Although the cognitive deficits in children from low-income families can seem daunting, the strategies available today are far more targeted and effective than ever before. Kids from all over the United States can succeed with the right interventions. I discuss these further in Chapters 4 and 5.

Recruit and train the best staff you can. You cannot afford to let disadvantaged kids receive substandard teaching. A Boston Public Schools (1998) study of the effects of teachers found that in one academic year, the top third of teachers produced as much as six times the learning growth as the bottom third of teachers did. Tenth graders taught by the least effective teachers made almost no gains in reading and even lost ground in math. To find superior teachers, start asking around the district and at conferences, post ads for teachers who love kids and love challenges, and ask the existing good teachers at your school, "How do we keep you here?” Recruiting great teachers is never easy, but it is possible if you know how to appeal to them. Top teachers crave challenge and workplace flexibility and look for highly supportive administrators. They continually strive to upgrade their skills and knowledge by participating in staff development, attending out-of-town conferences, and seeking out printed materials or DVDs. Appeal to their values and specify what you can offer.

Health and Safety Issues

As we have seen, low-SES children are often subject to such health and safety issues as malnutrition, environmental hazards, and insufficient health care. Health and achievement overlap: every cell in our body needs a healthy environment to function optimally. When a body's cells are besieged daily by stressors, they slow their growth trajectory and contract. Kids raised in poverty have more cells in their body "under siege” than do kids from middle- or upper-income families. The consequent adaptations that these kids' immune systems make diminish their ability to concentrate, learn, and behave appropriately.

Theory and Research

Stanford neuroscientist and stress expert Robert Sapolsky (2005) found that the lower a child's socioeconomic status is, the lower his or her overall health. Substandard housing in low-income neighborhoods leaves children exposed to everything from greater pedestrian risks (heavier traffic on narrower streets) to environmental hazards (exposure to radon and carbon monoxide) (Evans, 2004). Poor housing quality may cause respiratory morbidity and childhood injuries (Matte & Jacobs, 2000) and may elevate psychological distress in children (Evans, Wells, & Moch, 2003). Poor children are more likely to live in old and inadequately maintained housing and to be exposed to lead in peeling paint (Sargent et al., 1995)—a factor associated with decreased IQ (Schwartz, 1994). And, as with other risk factors, these negative environmental effects synergize with and build on one another (Evans & Kantrowitz, 2002).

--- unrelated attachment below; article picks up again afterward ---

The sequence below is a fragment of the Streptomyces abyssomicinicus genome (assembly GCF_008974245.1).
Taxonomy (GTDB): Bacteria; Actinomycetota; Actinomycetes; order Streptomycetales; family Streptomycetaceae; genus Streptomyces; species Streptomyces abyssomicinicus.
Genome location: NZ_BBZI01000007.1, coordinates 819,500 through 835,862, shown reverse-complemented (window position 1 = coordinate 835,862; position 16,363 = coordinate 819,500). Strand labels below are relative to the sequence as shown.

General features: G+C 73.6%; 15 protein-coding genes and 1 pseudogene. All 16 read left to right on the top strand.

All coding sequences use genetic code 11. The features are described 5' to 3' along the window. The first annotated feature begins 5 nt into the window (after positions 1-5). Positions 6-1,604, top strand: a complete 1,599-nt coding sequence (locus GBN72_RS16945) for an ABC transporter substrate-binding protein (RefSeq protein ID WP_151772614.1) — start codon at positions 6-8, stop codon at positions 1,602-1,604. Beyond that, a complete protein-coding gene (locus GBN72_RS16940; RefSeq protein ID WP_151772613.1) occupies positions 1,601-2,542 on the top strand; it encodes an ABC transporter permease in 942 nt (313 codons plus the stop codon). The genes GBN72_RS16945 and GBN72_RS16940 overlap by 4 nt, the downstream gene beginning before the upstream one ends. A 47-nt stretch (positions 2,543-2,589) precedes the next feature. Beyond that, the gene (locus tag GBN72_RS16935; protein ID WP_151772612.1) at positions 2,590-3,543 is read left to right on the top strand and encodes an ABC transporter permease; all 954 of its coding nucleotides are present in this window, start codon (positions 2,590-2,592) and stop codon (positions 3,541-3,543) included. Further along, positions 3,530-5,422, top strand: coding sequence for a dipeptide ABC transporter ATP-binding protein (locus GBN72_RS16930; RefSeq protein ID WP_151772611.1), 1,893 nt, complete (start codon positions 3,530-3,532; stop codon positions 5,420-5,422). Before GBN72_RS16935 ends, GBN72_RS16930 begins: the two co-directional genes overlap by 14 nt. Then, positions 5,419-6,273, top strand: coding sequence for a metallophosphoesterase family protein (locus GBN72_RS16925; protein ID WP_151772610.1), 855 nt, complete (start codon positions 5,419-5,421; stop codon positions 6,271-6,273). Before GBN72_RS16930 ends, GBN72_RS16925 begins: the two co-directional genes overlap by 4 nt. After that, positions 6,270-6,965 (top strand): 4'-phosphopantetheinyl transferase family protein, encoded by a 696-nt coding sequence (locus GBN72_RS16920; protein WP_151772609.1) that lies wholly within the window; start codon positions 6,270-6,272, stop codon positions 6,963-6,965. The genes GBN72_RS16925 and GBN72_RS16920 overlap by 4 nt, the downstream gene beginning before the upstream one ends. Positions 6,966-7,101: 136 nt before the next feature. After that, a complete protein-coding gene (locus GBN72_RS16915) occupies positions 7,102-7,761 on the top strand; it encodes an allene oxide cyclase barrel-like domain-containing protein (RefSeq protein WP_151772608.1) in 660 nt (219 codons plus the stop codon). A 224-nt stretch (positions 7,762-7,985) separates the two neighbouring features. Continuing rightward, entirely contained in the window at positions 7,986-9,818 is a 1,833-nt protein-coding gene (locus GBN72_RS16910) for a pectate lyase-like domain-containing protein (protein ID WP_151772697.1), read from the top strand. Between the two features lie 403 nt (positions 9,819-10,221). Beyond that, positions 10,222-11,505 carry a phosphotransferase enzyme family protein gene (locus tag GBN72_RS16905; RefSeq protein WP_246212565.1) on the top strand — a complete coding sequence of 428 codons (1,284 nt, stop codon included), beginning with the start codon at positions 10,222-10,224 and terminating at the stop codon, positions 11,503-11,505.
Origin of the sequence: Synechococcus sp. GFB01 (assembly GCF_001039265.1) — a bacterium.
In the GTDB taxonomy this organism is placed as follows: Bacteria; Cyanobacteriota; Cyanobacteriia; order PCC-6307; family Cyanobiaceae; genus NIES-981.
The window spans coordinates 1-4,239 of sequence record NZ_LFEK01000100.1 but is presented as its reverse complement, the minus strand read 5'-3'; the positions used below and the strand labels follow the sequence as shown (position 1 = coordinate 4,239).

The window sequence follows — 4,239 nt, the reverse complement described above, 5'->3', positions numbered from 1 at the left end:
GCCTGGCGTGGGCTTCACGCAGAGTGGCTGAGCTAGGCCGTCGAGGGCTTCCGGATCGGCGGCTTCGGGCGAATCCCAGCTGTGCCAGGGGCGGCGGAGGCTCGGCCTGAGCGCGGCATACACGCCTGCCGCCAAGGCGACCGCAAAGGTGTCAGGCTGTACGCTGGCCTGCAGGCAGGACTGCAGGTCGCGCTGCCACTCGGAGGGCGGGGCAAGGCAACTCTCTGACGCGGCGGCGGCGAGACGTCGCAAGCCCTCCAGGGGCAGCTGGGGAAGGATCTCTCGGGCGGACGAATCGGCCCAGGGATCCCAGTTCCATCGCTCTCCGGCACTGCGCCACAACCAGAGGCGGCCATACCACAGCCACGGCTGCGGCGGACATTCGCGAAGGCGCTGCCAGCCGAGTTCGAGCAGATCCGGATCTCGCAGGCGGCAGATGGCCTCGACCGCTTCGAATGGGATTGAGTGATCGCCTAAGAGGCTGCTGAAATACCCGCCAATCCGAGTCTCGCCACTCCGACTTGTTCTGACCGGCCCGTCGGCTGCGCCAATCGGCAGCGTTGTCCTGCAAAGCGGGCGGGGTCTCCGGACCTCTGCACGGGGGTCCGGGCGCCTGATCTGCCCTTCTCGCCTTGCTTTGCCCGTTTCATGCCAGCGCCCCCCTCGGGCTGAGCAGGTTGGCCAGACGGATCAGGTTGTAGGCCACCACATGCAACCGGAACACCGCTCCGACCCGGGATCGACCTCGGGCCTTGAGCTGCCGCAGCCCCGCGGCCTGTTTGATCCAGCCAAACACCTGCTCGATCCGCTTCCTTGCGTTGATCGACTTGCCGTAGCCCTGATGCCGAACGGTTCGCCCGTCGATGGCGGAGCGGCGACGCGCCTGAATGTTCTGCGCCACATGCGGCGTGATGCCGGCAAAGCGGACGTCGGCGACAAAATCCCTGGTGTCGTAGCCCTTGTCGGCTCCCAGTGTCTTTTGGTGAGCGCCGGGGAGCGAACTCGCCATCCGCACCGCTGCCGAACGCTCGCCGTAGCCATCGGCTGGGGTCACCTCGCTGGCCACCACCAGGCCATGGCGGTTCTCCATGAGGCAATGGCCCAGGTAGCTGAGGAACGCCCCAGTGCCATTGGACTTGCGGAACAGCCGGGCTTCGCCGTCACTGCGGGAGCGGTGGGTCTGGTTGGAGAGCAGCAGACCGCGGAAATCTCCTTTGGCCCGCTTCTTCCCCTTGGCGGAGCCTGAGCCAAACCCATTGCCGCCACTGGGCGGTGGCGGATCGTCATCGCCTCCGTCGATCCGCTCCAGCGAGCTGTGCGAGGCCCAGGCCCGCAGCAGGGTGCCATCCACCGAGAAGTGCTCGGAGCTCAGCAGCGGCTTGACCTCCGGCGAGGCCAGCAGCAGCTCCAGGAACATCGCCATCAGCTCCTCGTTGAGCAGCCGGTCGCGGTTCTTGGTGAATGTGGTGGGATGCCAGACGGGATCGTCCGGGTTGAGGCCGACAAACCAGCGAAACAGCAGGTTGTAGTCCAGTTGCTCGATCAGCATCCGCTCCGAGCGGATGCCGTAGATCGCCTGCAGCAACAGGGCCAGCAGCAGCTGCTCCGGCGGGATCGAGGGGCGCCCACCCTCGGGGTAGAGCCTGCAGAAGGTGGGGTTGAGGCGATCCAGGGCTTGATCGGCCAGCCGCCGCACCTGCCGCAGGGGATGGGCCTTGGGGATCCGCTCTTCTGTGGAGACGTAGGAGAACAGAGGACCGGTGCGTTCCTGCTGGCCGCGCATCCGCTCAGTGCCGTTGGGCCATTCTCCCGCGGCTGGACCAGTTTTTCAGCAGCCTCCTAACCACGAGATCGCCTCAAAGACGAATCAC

The lower parents' income is, the more likely it is that children will be born premature, low in birth weight, or with disabilities (Bradley & Corwyn, 2002). Expectant mothers living in poverty are more likely to live or work in hazardous environments; to be exposed to pesticides (Moses et al., 1993); and to smoke, drink alcohol, or use drugs during pregnancy, all factors linked to prenatal issues and birth defects (Bradley & Corwyn, 2002) and adverse cognitive outcomes in children (Chasnoff et al., 1998).

Children from low-income families have generally poorer physical health than do their more affluent peers. In particular, there is a higher incidence of such conditions as asthma (Gottlieb, Beiser, & O'Connor, 1995), respiratory infections (Simoes, 2003), tuberculosis (Rogers & Ginzberg, 1993), ear infections and hearing loss (Menyuk, 1980), and obesity (Wang & Zhang, 2006). Contributing factors include poor nutrition (Bridgman & Phillips, 1998), unhealthy environmental conditions, and inability to obtain appropriate health care. Children with no health insurance may receive little or no treatment for illnesses and are far more likely to die from injuries or infections than are well-off children (Bradley & Corwyn, 2002). In addition, early health conditions may have significant long-term consequences, even if children's socioeconomic status improves later in life (McLoyd, 1998). Further, Broadman (2004) found that a significant portion of health differentials across neighborhoods (high- and low-income) could be explained by the disparate levels of stress across these neighborhoods.